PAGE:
Difference between revisions of "Simon's Favorite Factoring Trick"

(Problem 1)
(The General Statement)
 
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==The General Statement For Nerds==
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==The General Statement==
Simon's Favorite Factoring Trick (SFFT) is often used in a Diophantine(Positive) equation where factoring is needed. The most common form it appears is when there is a constant on one side of the equation and a product of variables with each of those variables in a linear term on the other side. A extortive example would be: <cmath>xy+66x-88y=23333</cmath>where <math>23333</math> is the constant term, <math>xy</math> is the product of the variables, <math>66x</math> and <math>-88y</math> are the variables in linear terms.
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Simon's Favorite Factoring Trick (SFFT) is often used in a Diophantine equation where factoring is needed. The most common form it appears is when there is a constant on one side of the equation and a product of variables with each of those variables in a linear term on the other side. A extortive example would be: <cmath>xy+66x-88y=23333</cmath>where <math>23333</math> is the constant term, <math>xy</math> is the product of the variables, <math>66x</math> and <math>-88y</math> are the variables in linear terms.
  
  
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==Solution==  
 
==Solution==  
We have solution <math>3</math>. Note that <math>kn+53k+2n+106</math> can be factored into <cmath>(k+2)(n+54)</cmath> using <math>Simon's Favorite Factoring Trick</math>. Now, look at n. Then, since the problem tells us that <math>k</math> has a remainder of <math>1</math> when divided by 5, we see that the <math>(k+2)</math> factor in the <math>(k+2)(n+54)</math> expression has a remainder of <math>3</math> when divided by 5. Now, the <math>(n+54)</math> must have a remainder of <math>3</math> when divided by <math>5</math> as well (because then the main expression has a remainder of <math>4</math> when divided by <math>5</math>). Therefore, since 54 has a remainder of <math>4</math> when divided by <math>5</math>, <math>n</math> must have a remainder of <math>3</math>, our answer, so that the entire factor has a remainder of <math>3</math> when divided by <math>5</math>.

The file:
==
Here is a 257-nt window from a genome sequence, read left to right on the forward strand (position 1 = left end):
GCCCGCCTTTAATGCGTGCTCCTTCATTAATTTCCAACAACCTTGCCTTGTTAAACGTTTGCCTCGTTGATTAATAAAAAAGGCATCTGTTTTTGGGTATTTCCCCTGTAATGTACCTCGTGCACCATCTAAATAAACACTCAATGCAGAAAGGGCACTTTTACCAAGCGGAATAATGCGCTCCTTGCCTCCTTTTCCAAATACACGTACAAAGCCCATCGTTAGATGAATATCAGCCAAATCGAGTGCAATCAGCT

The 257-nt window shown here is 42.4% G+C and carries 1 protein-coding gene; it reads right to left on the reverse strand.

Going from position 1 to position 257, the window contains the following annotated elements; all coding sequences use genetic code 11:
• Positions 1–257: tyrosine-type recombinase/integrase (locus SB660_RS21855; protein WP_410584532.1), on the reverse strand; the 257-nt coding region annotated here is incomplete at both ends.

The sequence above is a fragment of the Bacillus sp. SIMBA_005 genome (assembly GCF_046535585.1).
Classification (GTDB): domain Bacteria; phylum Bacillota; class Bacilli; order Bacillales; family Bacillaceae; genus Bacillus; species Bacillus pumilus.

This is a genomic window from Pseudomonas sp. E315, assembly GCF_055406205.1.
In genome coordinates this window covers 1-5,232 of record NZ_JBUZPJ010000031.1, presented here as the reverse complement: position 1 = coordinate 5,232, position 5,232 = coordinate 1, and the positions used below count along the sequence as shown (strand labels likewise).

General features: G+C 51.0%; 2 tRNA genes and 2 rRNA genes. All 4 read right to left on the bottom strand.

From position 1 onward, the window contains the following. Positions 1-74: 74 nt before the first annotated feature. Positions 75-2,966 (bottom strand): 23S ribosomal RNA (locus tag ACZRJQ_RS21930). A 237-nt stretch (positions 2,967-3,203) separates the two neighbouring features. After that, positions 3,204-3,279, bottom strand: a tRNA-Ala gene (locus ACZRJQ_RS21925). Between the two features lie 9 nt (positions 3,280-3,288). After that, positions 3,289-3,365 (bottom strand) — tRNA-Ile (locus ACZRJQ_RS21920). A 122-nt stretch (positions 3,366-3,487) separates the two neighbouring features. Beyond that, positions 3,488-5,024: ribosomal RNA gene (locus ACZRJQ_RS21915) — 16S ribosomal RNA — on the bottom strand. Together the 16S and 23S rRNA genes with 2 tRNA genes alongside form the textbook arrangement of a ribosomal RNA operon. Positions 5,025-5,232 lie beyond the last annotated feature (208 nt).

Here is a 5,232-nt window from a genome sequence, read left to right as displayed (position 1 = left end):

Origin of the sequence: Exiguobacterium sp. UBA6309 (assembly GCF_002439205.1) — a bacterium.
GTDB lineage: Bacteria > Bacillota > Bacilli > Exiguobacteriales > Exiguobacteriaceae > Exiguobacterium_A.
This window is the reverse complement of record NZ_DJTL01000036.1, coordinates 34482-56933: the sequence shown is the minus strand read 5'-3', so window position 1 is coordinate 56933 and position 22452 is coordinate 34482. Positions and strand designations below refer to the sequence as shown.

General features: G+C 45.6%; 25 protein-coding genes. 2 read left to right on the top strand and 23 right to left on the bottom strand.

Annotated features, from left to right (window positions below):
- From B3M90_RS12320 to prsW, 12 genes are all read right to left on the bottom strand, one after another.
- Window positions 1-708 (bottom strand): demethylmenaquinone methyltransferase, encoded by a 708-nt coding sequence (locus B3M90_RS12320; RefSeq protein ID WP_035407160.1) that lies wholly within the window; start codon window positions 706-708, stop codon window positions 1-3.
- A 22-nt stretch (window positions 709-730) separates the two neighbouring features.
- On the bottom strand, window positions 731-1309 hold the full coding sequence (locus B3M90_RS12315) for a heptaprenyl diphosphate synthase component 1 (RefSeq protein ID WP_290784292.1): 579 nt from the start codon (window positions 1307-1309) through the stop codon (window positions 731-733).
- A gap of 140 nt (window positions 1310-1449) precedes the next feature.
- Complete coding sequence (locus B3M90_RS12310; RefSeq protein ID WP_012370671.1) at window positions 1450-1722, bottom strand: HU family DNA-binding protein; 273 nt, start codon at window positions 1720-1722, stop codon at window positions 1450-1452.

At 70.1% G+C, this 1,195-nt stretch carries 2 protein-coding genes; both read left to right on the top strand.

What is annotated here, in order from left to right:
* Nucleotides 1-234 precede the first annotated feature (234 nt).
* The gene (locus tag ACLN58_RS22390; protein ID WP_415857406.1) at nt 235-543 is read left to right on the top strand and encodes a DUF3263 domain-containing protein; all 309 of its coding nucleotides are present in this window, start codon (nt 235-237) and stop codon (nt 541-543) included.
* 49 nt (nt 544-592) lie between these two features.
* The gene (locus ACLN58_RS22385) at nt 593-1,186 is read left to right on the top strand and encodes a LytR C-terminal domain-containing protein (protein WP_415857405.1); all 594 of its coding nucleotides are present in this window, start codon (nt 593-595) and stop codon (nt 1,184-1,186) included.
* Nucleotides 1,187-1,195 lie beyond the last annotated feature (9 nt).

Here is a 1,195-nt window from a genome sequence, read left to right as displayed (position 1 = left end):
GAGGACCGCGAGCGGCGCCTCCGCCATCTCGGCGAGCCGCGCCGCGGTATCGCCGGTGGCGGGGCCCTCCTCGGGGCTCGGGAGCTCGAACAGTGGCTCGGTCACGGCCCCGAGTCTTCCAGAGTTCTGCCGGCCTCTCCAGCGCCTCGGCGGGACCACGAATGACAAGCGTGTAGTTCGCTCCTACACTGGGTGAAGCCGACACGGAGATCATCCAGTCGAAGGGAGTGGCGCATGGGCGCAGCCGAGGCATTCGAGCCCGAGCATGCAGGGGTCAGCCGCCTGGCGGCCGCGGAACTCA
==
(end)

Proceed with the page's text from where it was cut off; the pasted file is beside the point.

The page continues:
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We have solution <math>3</math>. Note that <math>kn+54k+2n+106</math> can be factored into <cmath>(k+2)(n+54)</cmath> using <math>Simon's Favorite Factoring Trick</math>. Now, look at n. Then, since the problem tells us that <math>k</math> has a remainder of <math>1</math> when divided by 5, we see that the <math>(k+2)</math> factor in the <math>(k+2)(n+54)</math> expression has a remainder of <math>3</math> when divided by 5. Now, the <math>(n+54)</math> must have a remainder of <math>3</math> when divided by <math>5</math> as well (because then the main expression has a remainder of <math>4</math> when divided by <math>5</math>). Therefore, since 54 has a remainder of <math>4</math> when divided by <math>5</math>, <math>n</math> must have a remainder of <math>3</math>, our answer, so that the entire factor has a remainder of <math>3</math> when divided by <math>5</math>.
  
 
- icecreamrolls8
 
- icecreamrolls8
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===Olympiad===
 
===Olympiad===
  
*The integer <math>N</math> is positive. There are exactly 2005 ordered pairs <math>(x, y)</math> of positive integers satisfying: